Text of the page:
Digital wallets are easy to use and secure. Apple Pay and Google Pay™️ have the added benefit of helping to blur the lines between online and point of sale transactions so your customer can move seamlessly between the two. Amazon Pay lets customers pay using information already stored in their Amazon account. In all cases, they remove the need for customers to go digging around in their purse.
3. Mobile point of sale (mPOS)
There’s a lot to be said for bringing the payment to the customer and not sending them off to join the back of a queue. Mobile point of sale (mPOS) terminals provide greater flexibility by letting you take payment from anywhere. Now, there’s a new generation of smartphone-style terminals that let you manage several POS functionalities from one device.
One global platform for credit card processing
When you’re setting up your card processing, you’ll need a payment gateway, an acquirer, a risk management tool, and a payment processor. If you’re selling in store as well, you’ll also need a POS terminal provider and in-store payments processor. If you’re operating in different regions, this set-up quickly duplicates.
With Adyen, you get all of this in one. One global payment platform for all your channels, regions, and payments processing. This not only streamlines your business but gives you a single view of your payments in one system. You can track your performance and get to know your customers better. You can also offer customers total flexibility since it won’t make any difference to you where, how, or when they choose to buy. It all goes to the same place.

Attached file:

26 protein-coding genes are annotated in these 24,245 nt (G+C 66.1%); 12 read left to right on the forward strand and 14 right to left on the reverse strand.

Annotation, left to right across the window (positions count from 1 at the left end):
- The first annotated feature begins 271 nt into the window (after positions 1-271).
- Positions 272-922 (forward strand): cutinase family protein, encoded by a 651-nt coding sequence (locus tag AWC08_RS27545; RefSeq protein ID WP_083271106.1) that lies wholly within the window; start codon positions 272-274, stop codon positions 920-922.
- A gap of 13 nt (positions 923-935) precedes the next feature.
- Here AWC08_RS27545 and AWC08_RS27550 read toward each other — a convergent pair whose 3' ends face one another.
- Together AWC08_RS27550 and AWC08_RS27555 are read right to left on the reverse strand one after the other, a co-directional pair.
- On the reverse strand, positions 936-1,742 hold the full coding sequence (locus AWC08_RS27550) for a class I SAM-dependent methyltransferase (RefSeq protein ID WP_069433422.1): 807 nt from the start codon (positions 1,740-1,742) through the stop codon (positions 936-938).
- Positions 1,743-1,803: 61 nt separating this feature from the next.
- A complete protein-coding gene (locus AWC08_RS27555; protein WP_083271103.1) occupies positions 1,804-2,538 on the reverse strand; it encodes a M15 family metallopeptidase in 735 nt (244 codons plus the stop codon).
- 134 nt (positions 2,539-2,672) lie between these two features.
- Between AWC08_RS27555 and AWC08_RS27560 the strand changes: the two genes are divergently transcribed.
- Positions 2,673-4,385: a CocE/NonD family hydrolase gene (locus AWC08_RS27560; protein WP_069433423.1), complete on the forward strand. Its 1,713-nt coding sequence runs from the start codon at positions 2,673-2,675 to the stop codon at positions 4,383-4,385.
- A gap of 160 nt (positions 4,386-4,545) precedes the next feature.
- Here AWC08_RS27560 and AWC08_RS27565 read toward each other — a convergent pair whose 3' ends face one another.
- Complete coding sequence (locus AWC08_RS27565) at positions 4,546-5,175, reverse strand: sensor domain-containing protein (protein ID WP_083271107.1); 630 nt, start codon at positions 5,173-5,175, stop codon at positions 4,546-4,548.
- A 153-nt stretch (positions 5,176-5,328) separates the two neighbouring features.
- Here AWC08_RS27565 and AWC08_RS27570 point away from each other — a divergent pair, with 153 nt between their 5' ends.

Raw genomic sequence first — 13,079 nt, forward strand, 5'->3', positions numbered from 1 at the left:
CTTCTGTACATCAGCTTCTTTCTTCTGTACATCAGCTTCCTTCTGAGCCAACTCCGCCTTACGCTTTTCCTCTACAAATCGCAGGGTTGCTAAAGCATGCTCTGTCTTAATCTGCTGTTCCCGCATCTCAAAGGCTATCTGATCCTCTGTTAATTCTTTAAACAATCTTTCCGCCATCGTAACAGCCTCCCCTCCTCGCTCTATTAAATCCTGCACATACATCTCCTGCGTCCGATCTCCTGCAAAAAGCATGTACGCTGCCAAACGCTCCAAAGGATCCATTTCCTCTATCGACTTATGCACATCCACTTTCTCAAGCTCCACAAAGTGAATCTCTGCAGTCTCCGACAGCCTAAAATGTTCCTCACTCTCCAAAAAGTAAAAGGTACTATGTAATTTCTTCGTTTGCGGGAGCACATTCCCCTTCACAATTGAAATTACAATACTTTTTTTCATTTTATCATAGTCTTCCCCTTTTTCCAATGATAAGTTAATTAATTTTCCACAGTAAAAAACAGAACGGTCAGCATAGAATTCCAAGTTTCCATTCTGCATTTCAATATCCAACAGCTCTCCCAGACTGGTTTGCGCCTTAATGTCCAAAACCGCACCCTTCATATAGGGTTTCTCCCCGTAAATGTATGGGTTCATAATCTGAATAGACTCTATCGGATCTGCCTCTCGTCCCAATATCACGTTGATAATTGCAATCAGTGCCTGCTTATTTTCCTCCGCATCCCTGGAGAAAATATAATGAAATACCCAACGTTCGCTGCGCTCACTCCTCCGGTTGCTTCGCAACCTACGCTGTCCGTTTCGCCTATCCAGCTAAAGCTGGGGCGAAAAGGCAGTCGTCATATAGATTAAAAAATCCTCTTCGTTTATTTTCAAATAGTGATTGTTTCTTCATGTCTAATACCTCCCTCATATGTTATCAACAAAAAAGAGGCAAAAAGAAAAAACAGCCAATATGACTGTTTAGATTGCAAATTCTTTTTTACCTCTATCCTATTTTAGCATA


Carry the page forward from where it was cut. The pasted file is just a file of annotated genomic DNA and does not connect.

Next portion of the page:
Data-driven fraud defense and authorization rate optimization come as standard. You don’t need to be a payments whiz; these tools work automatically. We’ll dig into the data and suggest adjustments to your settings.
Whether you’re integrating via your ecommerce platform, using our drag-and-drop elements, or building your own payments experience with our API, we’ve got you covered. And there’s always someone on hand to offer guidance if needed. Every customer gets a ‘first 90 days’ set-up service to make sure you’re set up for success, and you’ll always have access to ongoing support.